One issue that anyone who’s involved in revolutionary politics and still has some grasp on reality has to deal with sooner or later is that, most of the time, what we do is pretty much pointless. Outside revolutionary situations, our ideas are only going to interest tiny minorities, and in those situations where huge crowds do start to challenge the state, they’re so massive that the presence or absence of those true believers who’ve stayed committed to radical ideas through the hard times would make little or no difference. It is true that great social upheavals often start from a single spark, but it’s also true that, 999 times out of a thousand, single sparks just die out without having any real effect. As regular readers of indymedia or any other activist media will know, there are plenty of fantasists out there convinced they’ve found the perfect way to suddenly make what we do effective (Chris Knight’s self-publicising bullshit is probably the best example of this, but you can also see, for instance, the recent attempt to manufacture a run on the banks – did anyone notice anything come of that?); it’s entirely possible that what I’m about to write falls into the same category, but it seems worth thinking through.
Looking at the recent waves of uni occupations, it’s noticeable how quickly the example can spread. So, as campaigns around specific public services like libraries start to form, I think this is one way that the tiny minority of conscious, organised anarchists/communists could have a real impact. Say that you’re in a fairly small radical group of 5-10 people in a reasonably-sized town. If you’re not totally isolated, you should find it possible to find about 30-50 people, either from the existing lefty/anarcho scenes or newly drawn into anti-cuts activity, who you can persuade to support the idea of an occupation*. This doesn’t need to happen immediately, but I think it’s a good goal to be worth working towards. When you do occupy your library/school/swimming pool/wherever, it’ll get a fair bit of attention within the local media and the alternative press, which will inspire other groups in similar situations (obv, if you’re already part of a wider network then this’d be helpful for co-ordinating action). It’ll get the idea in people’s heads, and hopefully the example’ll be attractive enough that another one, or two, or three, or four, or five towns will do the same. At this point, it’ll no longer be some isolated event, it’ll be a recognisable phenomenon. Occupations of threatened public services spreading across five or so towns should be a big enough story to get some play in the national press, and it’ll be talked about in local anti-cuts campaigns across the country. And, of course, the Socialist Workers Party and Counterfire, and all the other left groups, will be scrabbling to play catch-up. At that point, I really don’t think it’d be too wildly unreasonable to hope for occupations spreading to ten or even twenty different locations, by which point it‘d be pretty much totally normalised as a tactic. The standard level of militancy expected in each local campaign would be decisively raised, and occupations would move from being seen as a specialised affair for students to becoming something that everyone can get involved in.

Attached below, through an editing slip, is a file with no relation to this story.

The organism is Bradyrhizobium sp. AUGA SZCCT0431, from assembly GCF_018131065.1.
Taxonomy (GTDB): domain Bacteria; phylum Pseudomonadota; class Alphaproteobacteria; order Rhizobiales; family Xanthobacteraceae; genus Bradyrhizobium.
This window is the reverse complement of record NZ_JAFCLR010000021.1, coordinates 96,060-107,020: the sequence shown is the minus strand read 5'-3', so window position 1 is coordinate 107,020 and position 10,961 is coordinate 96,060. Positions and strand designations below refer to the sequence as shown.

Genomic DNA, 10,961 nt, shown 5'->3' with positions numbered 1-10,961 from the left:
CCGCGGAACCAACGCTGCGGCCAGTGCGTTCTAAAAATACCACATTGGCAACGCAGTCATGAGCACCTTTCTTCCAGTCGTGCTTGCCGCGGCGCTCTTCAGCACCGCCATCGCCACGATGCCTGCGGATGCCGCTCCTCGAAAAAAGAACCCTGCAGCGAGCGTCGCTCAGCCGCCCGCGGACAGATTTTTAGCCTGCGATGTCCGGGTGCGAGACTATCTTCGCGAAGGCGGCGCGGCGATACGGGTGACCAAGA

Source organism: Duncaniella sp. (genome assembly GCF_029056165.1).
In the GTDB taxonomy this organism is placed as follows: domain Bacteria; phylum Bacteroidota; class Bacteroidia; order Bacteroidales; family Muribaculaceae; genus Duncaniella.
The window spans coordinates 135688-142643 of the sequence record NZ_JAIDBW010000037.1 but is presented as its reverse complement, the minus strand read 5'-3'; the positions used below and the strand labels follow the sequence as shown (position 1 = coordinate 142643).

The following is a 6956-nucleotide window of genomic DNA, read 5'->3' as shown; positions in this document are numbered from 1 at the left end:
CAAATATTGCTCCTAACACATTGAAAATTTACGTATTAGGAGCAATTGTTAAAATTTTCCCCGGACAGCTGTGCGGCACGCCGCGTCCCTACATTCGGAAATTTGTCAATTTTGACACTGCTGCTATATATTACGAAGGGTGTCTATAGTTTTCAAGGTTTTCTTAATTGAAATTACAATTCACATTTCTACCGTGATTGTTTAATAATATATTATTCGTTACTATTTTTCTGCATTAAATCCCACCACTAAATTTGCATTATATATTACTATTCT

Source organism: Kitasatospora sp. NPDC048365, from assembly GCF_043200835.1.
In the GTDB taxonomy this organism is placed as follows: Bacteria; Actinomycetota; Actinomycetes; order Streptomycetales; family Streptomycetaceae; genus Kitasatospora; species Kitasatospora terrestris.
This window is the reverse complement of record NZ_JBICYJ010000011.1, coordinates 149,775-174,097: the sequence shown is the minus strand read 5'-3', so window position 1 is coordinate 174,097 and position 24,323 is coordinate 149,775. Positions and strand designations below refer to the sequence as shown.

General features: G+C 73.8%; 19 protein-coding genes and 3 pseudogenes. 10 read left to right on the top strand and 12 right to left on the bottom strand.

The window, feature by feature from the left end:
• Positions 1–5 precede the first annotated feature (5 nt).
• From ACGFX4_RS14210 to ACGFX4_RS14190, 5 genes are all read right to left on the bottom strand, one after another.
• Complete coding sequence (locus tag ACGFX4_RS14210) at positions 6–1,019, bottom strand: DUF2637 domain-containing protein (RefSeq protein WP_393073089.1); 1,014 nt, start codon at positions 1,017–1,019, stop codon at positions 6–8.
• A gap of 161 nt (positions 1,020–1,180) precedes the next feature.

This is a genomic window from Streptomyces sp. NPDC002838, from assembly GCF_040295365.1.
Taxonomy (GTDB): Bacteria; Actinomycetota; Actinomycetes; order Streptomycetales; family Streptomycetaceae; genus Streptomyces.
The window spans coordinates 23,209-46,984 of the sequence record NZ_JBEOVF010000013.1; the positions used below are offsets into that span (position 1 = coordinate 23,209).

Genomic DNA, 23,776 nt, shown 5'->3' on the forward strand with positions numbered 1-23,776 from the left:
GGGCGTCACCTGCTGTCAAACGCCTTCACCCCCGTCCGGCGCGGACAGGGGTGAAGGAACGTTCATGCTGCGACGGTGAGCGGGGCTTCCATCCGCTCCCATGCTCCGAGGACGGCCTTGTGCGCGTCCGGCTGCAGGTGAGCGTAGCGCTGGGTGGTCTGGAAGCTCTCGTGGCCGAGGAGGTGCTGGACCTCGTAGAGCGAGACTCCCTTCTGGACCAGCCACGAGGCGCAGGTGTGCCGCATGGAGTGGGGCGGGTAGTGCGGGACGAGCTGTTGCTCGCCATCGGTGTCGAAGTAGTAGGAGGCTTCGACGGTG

I don’t think that, in the ordinary run of things, a small affinity group of 5-10 people can change very much. But I do think that a group that size can have a decisive impact on the tactics adopted by a local campaign, and I think that, having taken the decision to occupy, the example of that campaign could make it massively easier to win the argument for occupation in a second campaign, and those two together could have a big impact on the arguments inside a third campaign, and so on.
I could be wrong, of course, and I probably am. There must be all sorts of other factors I haven’t included that’d mess up this simplified model. Still, it does seem like a case where there’d be the potential for a militant tactic to spread and spread – now, does anyone want to try it out?
P.S., while I’m on the subject of occupations, solidarity to Glasgow uni students, who’ve become the second uni to occupy this year (after Birmingham, where the occupation was violently evicted and several occupiers are now being disciplined). Let’s hope these two are just the first of many.